Now for the second, and more important factor, we would argue that the capability of the algorithm to handle multiple hazards in sequence attests to this. If one analyzes the figures a case can be made that the generated constraints ensure the trajectory is collision-free and realistic for a car to follow. To emphasize another interesting observation, one can see in the figures that the two extremes of the envelope are not actually symmetrical. While one is a tighter bound with less steering movement, the other is more curvy and weighted more towards “evading” the hazards. Such contrasting boundaries represent different stereotypes of driver profiles. The goal-oriented ones who take minimum deviations in evasive actions and the safety-oriented ones with extra steps of actions.
Next, we would like to briefly address the shortcoming of our algorithm here, namely its inability to handle hazards with higher degrees of overlap. We believe this is because humans inherently treat single hazard and multi-hazard situations differently and the single hazard demonstrations fail to capture this. The single hazard demonstrations tell us how far the ego-car should stay from the hazards, but when you add multiple such hazards this constraint can turn the ego-car into a sitting duck, just like a mobile robot surrounded by multitudes in a crowd. Such situations require an inherent concept of aggression and “goal-orientedness” on the agent’s part, which is very different than what our demonstrations show.
Moving to the second part of our study, our statistical analysis suggests a validation of our initial hypothesis. It is also interesting to note here that as per Berndt and Clifford (1994) such studies in simulation with results consistent across variables and users, are especially suited for evaluating hazard perception of the users and by an extension learning from the good measures. Moreover, hazard perception ability in humans has been found to be directly linked to risk of accident by the driver McKenna and Horswill (1999).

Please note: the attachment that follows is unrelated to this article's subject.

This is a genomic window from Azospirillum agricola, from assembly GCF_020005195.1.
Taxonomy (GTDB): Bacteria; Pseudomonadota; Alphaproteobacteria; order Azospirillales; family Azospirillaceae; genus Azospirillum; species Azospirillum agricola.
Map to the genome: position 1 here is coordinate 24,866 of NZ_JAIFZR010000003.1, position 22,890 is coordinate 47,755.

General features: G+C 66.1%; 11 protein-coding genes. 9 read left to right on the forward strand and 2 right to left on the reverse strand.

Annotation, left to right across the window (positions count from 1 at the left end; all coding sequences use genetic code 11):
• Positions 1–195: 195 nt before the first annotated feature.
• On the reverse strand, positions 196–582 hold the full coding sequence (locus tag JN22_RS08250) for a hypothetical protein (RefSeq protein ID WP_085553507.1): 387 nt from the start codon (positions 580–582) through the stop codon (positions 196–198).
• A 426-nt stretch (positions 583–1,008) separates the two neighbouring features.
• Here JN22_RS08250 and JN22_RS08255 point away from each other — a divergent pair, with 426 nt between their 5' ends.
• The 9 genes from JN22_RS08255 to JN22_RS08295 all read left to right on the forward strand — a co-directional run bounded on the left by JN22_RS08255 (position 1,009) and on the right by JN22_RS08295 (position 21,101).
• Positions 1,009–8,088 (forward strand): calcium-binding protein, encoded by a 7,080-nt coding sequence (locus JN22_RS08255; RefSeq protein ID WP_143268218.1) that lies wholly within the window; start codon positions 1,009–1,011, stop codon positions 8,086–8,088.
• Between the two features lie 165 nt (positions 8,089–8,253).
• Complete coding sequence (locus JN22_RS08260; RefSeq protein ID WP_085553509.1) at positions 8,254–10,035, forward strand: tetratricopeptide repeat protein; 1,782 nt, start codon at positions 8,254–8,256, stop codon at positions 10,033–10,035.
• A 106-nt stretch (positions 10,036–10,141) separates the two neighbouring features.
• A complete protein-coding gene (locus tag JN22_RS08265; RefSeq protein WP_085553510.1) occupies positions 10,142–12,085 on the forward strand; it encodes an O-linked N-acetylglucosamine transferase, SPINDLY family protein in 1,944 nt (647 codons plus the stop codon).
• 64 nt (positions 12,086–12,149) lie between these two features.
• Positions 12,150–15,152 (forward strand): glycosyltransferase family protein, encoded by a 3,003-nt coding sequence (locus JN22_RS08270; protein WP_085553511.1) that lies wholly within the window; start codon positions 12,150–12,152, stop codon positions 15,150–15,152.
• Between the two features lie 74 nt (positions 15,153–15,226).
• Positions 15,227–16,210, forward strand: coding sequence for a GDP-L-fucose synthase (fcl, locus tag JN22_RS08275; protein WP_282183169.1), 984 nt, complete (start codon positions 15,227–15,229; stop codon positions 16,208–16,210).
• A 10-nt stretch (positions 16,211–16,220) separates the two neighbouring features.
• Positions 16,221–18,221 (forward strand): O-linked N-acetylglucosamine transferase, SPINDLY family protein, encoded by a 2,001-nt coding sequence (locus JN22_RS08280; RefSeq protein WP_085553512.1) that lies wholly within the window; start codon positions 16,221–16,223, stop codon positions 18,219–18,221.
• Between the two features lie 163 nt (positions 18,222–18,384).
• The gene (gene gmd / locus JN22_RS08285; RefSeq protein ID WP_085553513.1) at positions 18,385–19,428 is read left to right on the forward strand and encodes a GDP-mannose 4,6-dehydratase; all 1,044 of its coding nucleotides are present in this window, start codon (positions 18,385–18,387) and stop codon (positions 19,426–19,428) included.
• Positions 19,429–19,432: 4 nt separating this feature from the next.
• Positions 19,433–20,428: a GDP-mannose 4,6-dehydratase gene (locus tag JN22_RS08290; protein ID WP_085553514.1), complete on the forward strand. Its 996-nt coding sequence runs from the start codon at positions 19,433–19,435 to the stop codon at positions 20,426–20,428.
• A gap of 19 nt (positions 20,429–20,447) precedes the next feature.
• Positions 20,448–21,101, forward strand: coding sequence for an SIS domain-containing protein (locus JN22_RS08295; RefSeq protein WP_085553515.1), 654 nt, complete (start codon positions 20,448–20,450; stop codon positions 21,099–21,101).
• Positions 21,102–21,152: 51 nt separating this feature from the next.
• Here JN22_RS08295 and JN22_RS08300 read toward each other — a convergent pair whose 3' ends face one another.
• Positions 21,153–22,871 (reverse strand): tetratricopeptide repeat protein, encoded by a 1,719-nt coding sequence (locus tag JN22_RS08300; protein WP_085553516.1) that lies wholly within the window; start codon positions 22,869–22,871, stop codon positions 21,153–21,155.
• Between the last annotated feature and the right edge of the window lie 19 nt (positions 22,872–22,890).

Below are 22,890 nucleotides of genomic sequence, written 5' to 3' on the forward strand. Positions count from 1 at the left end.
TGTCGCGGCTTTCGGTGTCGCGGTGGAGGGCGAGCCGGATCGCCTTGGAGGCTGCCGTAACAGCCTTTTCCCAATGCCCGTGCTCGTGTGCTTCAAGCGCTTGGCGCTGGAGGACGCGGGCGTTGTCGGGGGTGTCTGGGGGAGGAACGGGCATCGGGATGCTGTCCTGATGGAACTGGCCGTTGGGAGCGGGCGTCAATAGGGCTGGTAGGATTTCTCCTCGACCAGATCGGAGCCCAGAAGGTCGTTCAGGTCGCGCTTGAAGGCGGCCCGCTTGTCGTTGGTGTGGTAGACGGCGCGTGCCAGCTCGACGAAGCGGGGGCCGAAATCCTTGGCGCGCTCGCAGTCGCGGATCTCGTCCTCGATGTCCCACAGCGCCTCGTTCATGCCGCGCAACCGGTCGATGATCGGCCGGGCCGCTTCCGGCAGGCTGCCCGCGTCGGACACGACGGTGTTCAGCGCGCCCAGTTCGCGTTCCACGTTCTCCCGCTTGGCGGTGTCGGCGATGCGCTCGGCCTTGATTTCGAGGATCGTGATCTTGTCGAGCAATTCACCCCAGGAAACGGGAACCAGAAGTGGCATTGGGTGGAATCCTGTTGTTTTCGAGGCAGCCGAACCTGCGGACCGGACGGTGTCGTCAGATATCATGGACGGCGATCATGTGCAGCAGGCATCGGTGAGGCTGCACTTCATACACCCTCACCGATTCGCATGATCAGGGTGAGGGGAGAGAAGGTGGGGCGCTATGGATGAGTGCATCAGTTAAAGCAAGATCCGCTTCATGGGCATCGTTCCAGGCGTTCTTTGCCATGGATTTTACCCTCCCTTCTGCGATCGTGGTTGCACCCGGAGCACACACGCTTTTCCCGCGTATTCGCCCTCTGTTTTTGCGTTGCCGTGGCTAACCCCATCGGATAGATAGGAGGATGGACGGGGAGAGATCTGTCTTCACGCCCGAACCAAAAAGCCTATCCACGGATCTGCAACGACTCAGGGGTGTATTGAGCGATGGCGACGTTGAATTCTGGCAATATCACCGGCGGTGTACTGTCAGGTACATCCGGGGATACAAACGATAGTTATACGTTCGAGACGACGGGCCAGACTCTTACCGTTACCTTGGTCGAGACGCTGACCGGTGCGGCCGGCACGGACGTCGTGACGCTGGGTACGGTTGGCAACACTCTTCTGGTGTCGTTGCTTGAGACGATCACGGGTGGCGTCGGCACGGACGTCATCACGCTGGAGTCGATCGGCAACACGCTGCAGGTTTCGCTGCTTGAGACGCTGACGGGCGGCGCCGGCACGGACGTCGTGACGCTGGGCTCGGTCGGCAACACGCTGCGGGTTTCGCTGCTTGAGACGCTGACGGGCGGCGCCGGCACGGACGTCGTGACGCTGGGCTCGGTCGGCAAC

A striking observation that can be gleaned from table 1 is the variation in point of maximum curvature for positional cases under unidirectional road condition and for size under bidirectional condition. Under the bidirectional condition, the smaller hazard still allows the driver to have a largely unobstructed view of the road, see figure 1. In accordance with our hypothesis of preemptive behavior, the user here steers away well ahead in advance and is able to maintain a forward trajectory without colliding with either the hazard or the oncoming traffic while maintaining view of the road itself. However the larger hazard ends up blocking most of the user’s access and view of the lane. In order to abide the road rules and prevent collision, the user here traces a larger curve trajectory but only when right next to the hazard. This is because this larger trajectory requires creeping into the next lane first before heading back on one’s own.
This is an interesting case study for modeling corner-cases in AVs since our observations from real human users suggest that sometimes for the safety of ego as well as other agents in the environment, the rules of the road need to be made fluid. There needs to be a model which can inform the trade-off between such preemptive behaviors versus strict adherence to traffic rules depending upon scene-understanding. Under the current bottleneck of imperfect perception, we advocate the use of scientific exploration and analysis of corner-cases in urban driving scenarios to push the needle a little further in terms of increased autonomy with safety guarantees.
By the way of this paper, this is also our attempt in advocating for the use of LfD or imitation based techniques to encompass the complex decision process of a human driver. AVs are specially well suited for this problem, since recording “good”, safe trajectories on the platform itself is much easier as compared to traditional robotics arms or even mobile platform operated via game controllers. This means the embodiment mapping Argall et al. (2009) for the data is effectively the identity, thereby reducing the scope of our efforts to solve only the record mapping problem, i.e. states observed by machine to be similar to what the human observes.